The mean monthly total income received by the households in which WtW enrollees were residing one year after program entry ranged from $1,000 to $1,600 across the study sites (Exhibit V.5).(62) It was nearly $1,400 or more in only four sites: Baltimore County, Milwaukee, Yakima, and St. Lucie County.
Earnings by WtW enrollees and the persons with whom they were living were critical sources of household income in these four higher-income sites; the combined earnings from these two sources exceeded $1,000 per month, on average. Milwaukee provides a striking example of how important the earnings of other household members can be in determining total household income. In this site, earnings by other persons with whom WtW enrollees were living accounted for $686, or nearly half of the mean monthly total household income. This is consistent with the pattern of strong support from family and friends and weak support from other sources for the Milwaukee enrollees.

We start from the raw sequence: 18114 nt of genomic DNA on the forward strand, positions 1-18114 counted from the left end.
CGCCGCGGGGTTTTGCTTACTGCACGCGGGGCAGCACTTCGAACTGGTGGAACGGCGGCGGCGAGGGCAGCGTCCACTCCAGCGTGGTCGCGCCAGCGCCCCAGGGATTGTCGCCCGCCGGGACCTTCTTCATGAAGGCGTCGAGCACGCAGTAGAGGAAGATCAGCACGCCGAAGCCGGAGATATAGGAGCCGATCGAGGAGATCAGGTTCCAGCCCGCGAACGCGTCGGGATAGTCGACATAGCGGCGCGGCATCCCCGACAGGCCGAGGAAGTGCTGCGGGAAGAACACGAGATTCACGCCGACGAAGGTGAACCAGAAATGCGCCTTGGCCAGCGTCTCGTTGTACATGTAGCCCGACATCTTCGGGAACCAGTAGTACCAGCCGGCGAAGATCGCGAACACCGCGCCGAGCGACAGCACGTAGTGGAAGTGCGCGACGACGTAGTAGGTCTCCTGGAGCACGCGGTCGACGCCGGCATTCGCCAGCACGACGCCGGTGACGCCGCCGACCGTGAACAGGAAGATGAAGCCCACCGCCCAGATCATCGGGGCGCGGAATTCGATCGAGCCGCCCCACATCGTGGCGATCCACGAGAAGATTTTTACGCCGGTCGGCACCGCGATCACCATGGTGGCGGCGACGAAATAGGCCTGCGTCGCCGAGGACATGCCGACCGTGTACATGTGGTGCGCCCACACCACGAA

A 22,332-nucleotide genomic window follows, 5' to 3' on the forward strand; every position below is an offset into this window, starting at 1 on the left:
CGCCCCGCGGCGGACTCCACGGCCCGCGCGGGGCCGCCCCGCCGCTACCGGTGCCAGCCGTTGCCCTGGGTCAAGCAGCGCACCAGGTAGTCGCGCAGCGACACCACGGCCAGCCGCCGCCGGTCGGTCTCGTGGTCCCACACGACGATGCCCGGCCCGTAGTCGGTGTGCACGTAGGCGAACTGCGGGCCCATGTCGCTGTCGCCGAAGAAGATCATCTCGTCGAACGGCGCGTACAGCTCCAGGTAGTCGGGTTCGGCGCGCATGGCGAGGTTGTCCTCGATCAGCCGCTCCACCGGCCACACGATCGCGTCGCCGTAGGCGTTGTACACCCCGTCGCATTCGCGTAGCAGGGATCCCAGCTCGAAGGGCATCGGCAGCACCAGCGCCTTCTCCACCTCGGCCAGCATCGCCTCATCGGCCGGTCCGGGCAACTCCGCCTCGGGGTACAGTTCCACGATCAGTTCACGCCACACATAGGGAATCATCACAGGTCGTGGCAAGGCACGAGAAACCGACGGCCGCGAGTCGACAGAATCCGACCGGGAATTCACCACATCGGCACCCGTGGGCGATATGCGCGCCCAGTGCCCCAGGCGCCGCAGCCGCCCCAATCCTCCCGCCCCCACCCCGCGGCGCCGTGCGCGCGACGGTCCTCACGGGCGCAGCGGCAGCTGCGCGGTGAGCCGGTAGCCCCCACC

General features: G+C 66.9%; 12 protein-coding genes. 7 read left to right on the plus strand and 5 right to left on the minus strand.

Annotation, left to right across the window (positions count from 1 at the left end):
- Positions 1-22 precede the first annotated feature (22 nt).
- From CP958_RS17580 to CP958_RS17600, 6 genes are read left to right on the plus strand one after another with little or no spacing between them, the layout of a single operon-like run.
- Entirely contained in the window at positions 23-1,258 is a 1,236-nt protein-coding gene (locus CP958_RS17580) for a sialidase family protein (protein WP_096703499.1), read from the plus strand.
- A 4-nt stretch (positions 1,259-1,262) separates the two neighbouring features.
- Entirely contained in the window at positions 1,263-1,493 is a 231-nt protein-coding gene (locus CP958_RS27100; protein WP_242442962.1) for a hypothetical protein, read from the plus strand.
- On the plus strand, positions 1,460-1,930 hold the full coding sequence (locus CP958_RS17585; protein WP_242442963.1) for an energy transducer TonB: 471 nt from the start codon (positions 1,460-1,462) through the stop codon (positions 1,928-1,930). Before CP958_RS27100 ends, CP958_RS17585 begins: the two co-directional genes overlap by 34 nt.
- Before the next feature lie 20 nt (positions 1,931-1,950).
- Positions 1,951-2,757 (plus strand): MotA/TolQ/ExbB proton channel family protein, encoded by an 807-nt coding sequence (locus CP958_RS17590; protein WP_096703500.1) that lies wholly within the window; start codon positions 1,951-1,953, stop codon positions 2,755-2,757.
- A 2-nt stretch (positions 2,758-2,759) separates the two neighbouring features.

Low combined earnings by enrollees and persons with whom they were living characterized the household incomes of enrollees in the seven study sites where the mean total income was substantially less than $1,400 per month. The low combined earnings were only partially offset by relatively high amounts of government assistance, leaving mean total incomes well below those in the four higher-income sites. In West Virginia for example, the mean combined earnings of enrollees and others in their households was just $656 and the mean total income was only $1,186 (Exhibit V.5).